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...as we are now seeing the return of the pre-1923 railway companies. We've got Sea Containers' GNER, First's GWR, and now a planned "super-franchise" that can only be called the LNWR...

Now what - A 1923-style regrouping that will give us GNER folding into the central and northern franchises to bring back the good old LNER? Or all the London third-rail commuter services as Southern? Or even the new LNWR and Virgin's Cross Country turning into that bastion of railway proprietary, the LMS?

Only those who refuse to learn from history are doomed to repeat it...

Comments

( 7 comments — Leave a comment )
marypcb
Sep. 13th, 2004 06:11 pm (UTC)
now what? it can only be Dr Beeching!
camies
Sep. 13th, 2004 08:39 pm (UTC)
I think it's only too likely given that HMG can see the virtue of renationalising but don't dare do it to the TOCs. On this timescale how long until 1948 and Nationalisation?
drpete
Sep. 14th, 2004 12:47 am (UTC)
We already have the situation where different companies no longer accept certain tickets bought from other networks..

It's a shame there's no romance in it any more, although with woeful journey times, I wonder whether we'll see the "Race for the North" all over again between the "LNER" and "LMS"... Be nice to see an A4 v. A Coronation in the flesh. Doubt it somehow ;o)
camies
Sep. 14th, 2004 01:34 am (UTC)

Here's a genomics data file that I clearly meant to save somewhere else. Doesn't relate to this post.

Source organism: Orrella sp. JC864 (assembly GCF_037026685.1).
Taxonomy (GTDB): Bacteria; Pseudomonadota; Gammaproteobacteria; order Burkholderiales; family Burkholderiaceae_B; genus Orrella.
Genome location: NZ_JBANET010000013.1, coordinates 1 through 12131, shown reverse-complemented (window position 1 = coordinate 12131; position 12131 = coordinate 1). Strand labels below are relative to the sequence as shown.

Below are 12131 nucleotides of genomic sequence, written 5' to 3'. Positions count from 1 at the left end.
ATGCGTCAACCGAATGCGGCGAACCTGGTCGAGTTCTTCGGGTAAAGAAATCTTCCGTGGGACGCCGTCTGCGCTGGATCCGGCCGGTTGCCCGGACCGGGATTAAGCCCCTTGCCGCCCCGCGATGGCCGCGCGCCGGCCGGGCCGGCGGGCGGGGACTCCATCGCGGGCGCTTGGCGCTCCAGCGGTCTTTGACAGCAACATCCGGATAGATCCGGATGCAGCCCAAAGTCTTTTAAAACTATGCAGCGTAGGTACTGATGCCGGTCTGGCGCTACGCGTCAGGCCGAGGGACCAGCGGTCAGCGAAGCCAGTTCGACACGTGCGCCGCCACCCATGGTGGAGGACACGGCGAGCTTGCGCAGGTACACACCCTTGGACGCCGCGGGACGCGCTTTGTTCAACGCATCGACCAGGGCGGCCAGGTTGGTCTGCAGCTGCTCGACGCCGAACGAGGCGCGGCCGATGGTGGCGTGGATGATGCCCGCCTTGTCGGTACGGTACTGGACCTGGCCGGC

Fewer, larger companies might at least be able to invest more. Would the Race to the North have been possible on the resources of some tiny pre-Grouping company, back when there were 123 of them?
quercus
Sep. 14th, 2004 03:12 am (UTC)
The Race to the North was pre-grouping. After they'd done that, they realised there was a lot of cost and no extra profit to doing it again, so there was a gentleman's agreement not to. It wasn't until Gresley started the A4s and the streamliner races in the '30s that there was any more competition over timing on those routes.
therealdrhyde
Sep. 14th, 2004 11:26 am (UTC)
Why would anyone want to go to the north, at whatever speed?
the_gardener
Sep. 14th, 2004 02:31 am (UTC)
As I recall, the only one of the pre-WW2 companies which ever ran at a consistent profit was the Southern, precisely because it had a higher level of (regular commuter) traffic than the others. Since the other franchisees are still propped up by subsidy (umpteen years after the initial business plans had them paying the Treasury for the privilege of running trains), this really is a renationalisation in all but name.
( 7 comments — Leave a comment )